Thursday, July 31, 2014



By Angela Smith, HEAL Coordinator

1600s Continued

What was life like for children in the 1600s?

"Forms of child labor, including indentured servitude and child slavery, have existed throughout American history. As industrialization moved workers from farms and home workshops into urban areas and factory work, children were often preferred, because factory owners viewed them as more manageable, cheaper, and less likely to strike. Growing opposition to child labor in the North caused many factories to move to the South. By 1900, states varied considerably in whether they had child labor standards and in their content and degree of enforcement. By then, American children worked in large numbers in mines, glass factories, textiles, agriculture, canneries, home industries, and as newsboys, messengers, bootblacks, and peddlers."  Source:


"As early as 1642, Massachusetts had a law that gave magistrates the authority to remove children from parents who did not "train up" their children properly. In 1735, an orphan girl in Georgia was rescued from a home where she was sexually abused.8 In 1866, Massachusetts passed a law authorizing judges to intervene in the family when "by reason of orphanage or of the neglect, crime, drunkenness or other vice of parents," a child was "growing up without education or salutary control, and in circumstances exposing said child to an idle and dissolute life."9 Whether or not a statute authorized intervention, judges had inherent authority to stop abuse."  Source:

In the above quote, the meaning of "train up" is to teach to read and write, not batter into subservience. 

"In 1642, Massachusetts Bay Colony passed the first law in the New World requiring that children be taught to read and write. The English Puritans who founded Massachusetts believed that the well-being of individuals, along with the success of the colony, depended on a people literate enough to read both the Bible and the laws of the land. Concerned that parents were ignoring the first law, in 1647 Massachusetts passed another one requiring that all towns establish and maintain public schools. It would be many years before these schools were open to all children. Only in the mid-nineteenth century was universal free public schooling guaranteed – in time, made compulsory — for Massachusetts children."  Source:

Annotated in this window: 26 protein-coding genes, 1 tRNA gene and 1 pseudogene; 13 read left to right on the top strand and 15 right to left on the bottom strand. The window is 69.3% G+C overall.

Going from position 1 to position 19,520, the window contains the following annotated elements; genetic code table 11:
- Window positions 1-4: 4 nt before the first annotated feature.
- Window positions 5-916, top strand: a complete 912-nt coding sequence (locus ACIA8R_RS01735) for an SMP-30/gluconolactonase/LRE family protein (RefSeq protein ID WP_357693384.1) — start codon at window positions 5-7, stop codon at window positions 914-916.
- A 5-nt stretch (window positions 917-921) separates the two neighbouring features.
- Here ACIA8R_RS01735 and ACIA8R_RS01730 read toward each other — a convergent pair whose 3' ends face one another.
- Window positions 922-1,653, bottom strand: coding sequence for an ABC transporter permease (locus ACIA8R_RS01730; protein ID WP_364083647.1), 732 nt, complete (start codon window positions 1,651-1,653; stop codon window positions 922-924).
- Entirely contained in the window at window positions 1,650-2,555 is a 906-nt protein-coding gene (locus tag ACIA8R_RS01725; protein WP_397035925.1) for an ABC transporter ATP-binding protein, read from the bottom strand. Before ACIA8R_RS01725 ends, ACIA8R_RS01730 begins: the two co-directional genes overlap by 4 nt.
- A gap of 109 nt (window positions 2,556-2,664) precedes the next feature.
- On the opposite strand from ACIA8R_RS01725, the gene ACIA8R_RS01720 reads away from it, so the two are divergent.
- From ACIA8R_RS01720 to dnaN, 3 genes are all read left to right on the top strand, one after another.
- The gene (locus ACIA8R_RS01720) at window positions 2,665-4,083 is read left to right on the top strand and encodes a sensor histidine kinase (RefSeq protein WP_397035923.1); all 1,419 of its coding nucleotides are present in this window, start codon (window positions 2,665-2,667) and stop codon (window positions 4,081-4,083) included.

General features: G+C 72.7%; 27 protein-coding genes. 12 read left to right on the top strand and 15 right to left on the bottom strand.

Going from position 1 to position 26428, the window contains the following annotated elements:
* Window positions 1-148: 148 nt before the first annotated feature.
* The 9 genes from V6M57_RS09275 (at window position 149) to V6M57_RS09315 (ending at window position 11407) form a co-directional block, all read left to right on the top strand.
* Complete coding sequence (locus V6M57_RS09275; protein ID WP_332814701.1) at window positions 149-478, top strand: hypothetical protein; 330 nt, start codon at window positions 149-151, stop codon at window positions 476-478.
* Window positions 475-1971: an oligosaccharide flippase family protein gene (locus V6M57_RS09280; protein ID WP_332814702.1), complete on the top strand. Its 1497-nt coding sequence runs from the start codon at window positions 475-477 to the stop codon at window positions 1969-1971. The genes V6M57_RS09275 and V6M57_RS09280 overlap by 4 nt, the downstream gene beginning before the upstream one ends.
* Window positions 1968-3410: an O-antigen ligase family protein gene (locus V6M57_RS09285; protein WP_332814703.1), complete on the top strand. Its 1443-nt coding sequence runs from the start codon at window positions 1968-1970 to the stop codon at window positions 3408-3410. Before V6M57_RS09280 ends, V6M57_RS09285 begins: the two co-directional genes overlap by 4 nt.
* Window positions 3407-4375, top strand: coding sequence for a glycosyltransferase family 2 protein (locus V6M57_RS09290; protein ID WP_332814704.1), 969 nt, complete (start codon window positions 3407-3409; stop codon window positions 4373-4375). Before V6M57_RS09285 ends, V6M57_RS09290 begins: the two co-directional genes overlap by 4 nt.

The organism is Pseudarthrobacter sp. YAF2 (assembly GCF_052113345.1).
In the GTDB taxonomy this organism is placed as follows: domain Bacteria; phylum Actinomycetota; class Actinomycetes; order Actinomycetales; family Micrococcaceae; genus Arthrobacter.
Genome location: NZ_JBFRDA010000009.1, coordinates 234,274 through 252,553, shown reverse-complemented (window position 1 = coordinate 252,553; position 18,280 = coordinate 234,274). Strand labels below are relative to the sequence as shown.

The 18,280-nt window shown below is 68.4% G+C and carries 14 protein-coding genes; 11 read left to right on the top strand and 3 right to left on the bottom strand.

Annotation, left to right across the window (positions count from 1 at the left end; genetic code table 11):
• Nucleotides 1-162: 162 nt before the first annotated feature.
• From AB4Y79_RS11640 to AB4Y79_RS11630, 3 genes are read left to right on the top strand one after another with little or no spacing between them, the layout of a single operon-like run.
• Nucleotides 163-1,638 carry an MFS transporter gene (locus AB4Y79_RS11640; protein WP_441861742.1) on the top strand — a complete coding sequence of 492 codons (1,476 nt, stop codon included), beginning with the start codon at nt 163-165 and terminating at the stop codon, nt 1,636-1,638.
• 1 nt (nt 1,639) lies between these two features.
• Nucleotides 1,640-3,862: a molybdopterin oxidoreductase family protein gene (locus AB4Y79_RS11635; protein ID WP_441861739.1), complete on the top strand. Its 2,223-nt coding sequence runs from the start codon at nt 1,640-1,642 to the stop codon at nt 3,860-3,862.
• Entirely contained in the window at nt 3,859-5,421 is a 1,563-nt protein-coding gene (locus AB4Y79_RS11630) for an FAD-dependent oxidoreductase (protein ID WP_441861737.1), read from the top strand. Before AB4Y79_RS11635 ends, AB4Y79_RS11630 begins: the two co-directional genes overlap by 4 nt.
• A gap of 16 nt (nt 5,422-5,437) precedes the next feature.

In 2014, 23% of United States citizens are illiterate.  The inability to read, write, and comprehend written works and communications has a devastating impact on child welfare and overall human rights.  Source:  60% of individuals incarcerated in the United States in 2014 are illiterate. 

 "Youth crime has been strongly linked to illiteracy and truancy. Government figures for 2002 – 2003 show 40% of young offenders entering prison were below level 1 (i.e. would not achieve a G at GCSE English). This is also true of adult offenders, with 80% having the writing skills of an 11 year old.

This is not the only factor. There are often deeper language and communication difficulties which drastically limit an offender's ability to respond in emotionally laden situations, making it more likely that they will lash out and be violent.